To safely take methadone, users have to follow direct doctor’s instructions. In some cases, doctors will use methadone to treat opioid addiction. It’s a common medication used in intensive outpatient programs and as part of a medication-assisted treatment (MAT) approach.
Methadone medication is specifically prepared for each patient, and you should never share or give it to others. A medication guide is included with this medication to prevent misuse and abuse and it is only administered via Methadone clinics.
What Is Methadone?
Methadone is a popular medication used to treat opioid use disorder (OUD). Common brands include Diskets, Methadone Intensol, Dolophine, and Methadose. It’s a long-acting opioid agonist considered a schedule II controlled medication. Methadone is FDA-approved to work as medication-assisted treatment, as well as for pain management.
When used with therapy and comprehensive treatment, methadone helps individuals achieve and sustain recovery and reclaim active lives. Methadone is one component of a comprehensive treatment plan, including counseling and other behavioral therapies to focus on a whole-person approach.
How Does Methadone Work?
Methadone is a long-acting opioid agonist. This type of drug blocks the effects of opioids, reducing cravings and withdrawal symptoms. The length of time methadone stays in your system is influenced by weight, age, liver function, metabolism, and other illnesses.
When methadone acts on opioid receptors in the brain, it activates such receptors at a slower rate than other opioids. For someone addicted to opioids, methadone won’t produce euphoria or any of the effects associated with opioid misuse.
Since methadone can still cause dependence, patients must be weaned off the drug before completing treatment. At least 25% of people will over time become abstinent from methadone with medical supervision. Another 25% will continue to use methadone as a prevention method and as ongoing addiction treatment.
Methadone Safety Tips
Methadone can be very safe when used as prescribed. The drug is customized for each patient and often readjusted as they progress in treatment. It’s essential to ask your doctor about the safety precautions because other medications may interact with methadone and cause side effects.
Here are some tips to keep in mind when taking methadone:
- Never use more than the amount prescribed, and take the medication on a schedule. If you miss a dose, do not take an extra dose of methadone.
- Do not consume alcohol or other drugs while taking methadone.
- Be careful driving or operating machinery after taking methadone.
- Store methadone at room temperature and away from light.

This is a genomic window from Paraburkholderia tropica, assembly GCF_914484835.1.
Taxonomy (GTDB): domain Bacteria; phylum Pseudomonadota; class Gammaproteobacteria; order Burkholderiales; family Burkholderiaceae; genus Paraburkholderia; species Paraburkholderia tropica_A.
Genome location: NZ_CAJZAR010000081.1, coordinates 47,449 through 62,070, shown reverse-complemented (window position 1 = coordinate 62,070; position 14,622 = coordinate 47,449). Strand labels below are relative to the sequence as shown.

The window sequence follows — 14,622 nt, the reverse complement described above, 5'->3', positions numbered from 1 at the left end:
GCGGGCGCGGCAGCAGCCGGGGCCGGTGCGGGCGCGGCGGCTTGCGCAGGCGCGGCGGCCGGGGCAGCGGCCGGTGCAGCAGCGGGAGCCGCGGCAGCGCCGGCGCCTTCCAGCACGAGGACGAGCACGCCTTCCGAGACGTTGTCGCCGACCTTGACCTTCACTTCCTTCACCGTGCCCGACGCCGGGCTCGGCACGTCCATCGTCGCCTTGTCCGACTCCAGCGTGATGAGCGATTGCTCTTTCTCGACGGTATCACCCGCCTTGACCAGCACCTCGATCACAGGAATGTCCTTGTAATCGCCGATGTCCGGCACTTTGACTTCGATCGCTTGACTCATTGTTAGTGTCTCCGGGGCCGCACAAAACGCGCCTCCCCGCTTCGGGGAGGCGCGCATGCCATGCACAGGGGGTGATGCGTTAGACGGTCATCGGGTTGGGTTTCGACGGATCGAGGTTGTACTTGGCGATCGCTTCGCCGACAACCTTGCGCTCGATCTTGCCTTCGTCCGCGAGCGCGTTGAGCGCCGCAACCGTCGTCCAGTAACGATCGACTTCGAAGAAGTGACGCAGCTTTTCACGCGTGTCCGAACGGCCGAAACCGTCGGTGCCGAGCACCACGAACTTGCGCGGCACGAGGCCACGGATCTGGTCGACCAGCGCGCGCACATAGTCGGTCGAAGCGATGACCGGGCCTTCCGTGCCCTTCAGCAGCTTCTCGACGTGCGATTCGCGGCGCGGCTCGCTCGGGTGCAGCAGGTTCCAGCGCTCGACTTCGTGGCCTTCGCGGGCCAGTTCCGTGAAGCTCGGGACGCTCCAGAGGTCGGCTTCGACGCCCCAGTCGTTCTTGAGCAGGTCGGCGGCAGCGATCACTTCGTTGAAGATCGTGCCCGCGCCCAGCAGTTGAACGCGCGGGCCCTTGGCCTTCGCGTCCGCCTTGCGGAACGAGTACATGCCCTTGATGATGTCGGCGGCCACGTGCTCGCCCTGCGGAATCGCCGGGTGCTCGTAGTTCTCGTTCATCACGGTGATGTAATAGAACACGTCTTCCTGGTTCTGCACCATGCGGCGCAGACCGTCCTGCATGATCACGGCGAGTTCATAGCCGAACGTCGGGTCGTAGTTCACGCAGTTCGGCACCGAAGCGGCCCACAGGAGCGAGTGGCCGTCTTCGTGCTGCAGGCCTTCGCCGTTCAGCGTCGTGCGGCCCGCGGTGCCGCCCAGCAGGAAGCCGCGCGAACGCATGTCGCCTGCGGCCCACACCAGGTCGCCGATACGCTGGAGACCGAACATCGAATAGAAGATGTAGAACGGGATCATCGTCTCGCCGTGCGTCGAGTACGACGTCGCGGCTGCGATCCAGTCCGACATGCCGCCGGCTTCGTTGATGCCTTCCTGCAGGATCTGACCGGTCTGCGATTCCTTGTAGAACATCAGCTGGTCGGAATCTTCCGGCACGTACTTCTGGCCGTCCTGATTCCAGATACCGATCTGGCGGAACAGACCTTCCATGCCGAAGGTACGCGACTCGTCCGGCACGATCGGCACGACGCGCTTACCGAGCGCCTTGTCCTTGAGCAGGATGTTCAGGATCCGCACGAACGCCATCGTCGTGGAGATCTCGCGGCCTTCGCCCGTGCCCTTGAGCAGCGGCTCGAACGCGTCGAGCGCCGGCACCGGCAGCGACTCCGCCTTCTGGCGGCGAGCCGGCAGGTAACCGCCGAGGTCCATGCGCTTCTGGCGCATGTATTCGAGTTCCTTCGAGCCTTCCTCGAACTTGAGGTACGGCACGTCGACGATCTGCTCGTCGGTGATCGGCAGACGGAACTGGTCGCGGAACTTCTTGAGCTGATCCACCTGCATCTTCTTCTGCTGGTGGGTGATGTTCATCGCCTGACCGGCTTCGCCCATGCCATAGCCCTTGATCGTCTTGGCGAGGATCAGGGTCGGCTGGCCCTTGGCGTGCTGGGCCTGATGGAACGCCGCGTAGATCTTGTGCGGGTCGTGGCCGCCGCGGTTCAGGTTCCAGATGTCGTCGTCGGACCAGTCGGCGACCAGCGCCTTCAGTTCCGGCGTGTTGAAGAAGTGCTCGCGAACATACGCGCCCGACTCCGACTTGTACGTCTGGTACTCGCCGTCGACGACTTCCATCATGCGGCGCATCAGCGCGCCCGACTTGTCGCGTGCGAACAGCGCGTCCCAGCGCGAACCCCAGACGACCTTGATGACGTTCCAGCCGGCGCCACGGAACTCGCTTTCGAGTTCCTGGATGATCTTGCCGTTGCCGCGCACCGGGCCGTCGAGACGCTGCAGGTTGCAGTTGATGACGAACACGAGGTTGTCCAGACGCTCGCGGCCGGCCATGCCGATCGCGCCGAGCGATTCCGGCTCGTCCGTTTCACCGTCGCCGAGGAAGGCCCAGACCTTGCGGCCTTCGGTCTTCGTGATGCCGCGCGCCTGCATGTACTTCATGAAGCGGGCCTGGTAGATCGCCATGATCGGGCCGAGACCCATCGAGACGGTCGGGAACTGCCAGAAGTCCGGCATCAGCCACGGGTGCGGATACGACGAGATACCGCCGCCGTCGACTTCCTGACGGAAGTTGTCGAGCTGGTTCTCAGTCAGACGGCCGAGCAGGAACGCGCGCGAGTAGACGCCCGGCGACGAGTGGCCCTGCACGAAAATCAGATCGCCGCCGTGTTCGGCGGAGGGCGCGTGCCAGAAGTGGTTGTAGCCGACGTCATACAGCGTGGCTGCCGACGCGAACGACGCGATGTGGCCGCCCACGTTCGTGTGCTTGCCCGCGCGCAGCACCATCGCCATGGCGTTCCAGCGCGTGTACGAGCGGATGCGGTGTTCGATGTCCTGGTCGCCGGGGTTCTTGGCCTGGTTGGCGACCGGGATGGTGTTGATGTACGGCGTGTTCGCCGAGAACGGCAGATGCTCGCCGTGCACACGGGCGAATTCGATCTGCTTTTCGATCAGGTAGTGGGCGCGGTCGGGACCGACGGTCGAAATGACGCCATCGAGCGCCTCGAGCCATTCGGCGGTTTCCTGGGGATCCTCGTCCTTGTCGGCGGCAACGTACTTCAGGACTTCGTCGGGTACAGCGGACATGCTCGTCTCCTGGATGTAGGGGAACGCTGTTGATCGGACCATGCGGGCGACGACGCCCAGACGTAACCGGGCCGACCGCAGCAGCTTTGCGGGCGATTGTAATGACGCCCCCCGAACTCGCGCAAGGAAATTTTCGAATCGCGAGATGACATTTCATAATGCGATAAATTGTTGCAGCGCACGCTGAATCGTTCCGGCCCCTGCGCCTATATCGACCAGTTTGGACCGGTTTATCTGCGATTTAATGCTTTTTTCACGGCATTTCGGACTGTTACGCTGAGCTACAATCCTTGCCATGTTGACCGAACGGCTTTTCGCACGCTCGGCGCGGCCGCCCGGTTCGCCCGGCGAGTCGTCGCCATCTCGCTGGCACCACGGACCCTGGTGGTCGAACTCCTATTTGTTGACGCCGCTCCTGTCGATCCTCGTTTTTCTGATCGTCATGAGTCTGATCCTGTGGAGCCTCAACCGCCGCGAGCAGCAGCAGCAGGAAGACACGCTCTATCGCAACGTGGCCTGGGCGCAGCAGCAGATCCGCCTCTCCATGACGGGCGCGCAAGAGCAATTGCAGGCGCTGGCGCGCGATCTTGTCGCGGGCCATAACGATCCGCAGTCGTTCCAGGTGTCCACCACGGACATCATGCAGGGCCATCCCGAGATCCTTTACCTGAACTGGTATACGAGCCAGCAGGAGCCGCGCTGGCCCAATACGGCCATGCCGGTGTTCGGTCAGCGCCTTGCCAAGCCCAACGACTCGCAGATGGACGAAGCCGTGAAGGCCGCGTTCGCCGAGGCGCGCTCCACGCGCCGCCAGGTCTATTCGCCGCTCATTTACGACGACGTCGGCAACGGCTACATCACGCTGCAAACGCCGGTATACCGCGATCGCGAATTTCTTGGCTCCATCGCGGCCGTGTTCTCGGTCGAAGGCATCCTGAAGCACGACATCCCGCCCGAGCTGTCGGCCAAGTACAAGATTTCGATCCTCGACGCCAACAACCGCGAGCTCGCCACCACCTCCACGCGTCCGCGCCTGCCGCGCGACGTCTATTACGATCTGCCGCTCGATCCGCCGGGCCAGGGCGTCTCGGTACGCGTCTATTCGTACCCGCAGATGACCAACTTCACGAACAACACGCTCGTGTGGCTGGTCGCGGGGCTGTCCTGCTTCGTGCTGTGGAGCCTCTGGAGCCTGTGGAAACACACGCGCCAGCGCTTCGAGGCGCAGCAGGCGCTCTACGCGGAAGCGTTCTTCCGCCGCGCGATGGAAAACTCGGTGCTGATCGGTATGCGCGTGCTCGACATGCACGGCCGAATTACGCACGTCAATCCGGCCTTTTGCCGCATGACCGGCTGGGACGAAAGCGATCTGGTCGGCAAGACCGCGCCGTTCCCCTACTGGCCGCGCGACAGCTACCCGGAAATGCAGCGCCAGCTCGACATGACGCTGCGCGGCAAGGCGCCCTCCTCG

Keep in mind methadone is addictive like other opioids. However, being on methadone is not the same as being addicted to illegal opioids such as heroin. It is safer for patients to take methadone under medical supervision than to take opioids or heroin from the streets. So, even though there is a high potential for misuse, the benefits of methadone treatment often far outweigh the downsides.
Can Methadone Be Addictive?
Because methadone is a long-acting drug, it can quickly build up in the body. Unless carefully monitored by a professional, methadone can cause abuse and addiction. Depending on the dose, methadone’s half-life is anywhere between 8 to 59 hours. It works this way to help ease withdrawal symptoms and control cravings.
However, when people use methadone recreationally, it can lead to addiction. When used recreationally, people are more likely to develop a habit and cause severe withdrawal symptoms whenever they quit or stop taking the drug.
Furthermore, it is very easy to overdose on methadone compared to other opioid drugs. Because methadone is a long-acting drug, it builds up in the body over time, leading to an overdose if a user takes more than prescribed. Symptoms of a methadone overdose include:
- Shallow breathing
- Bluish skin
- Blue-tinted lips
- Extreme fatigue
In addition, mixing methadone with other drugs like alcohol can lead to serious heart problems, including heart attacks.
Finding Help for Addiction
If you or someone you love is struggling with opioid addiction or methadone misuse, please know there’s help available. Medication-assisted treatment via a methadone clinic can be a safe way to take methadone as it provides patients with the right guidance and supervision. Methadone is relatively safe and effective at treating opioid addiction, so do not hesitate to ask about this option when seeking substance abuse treatment.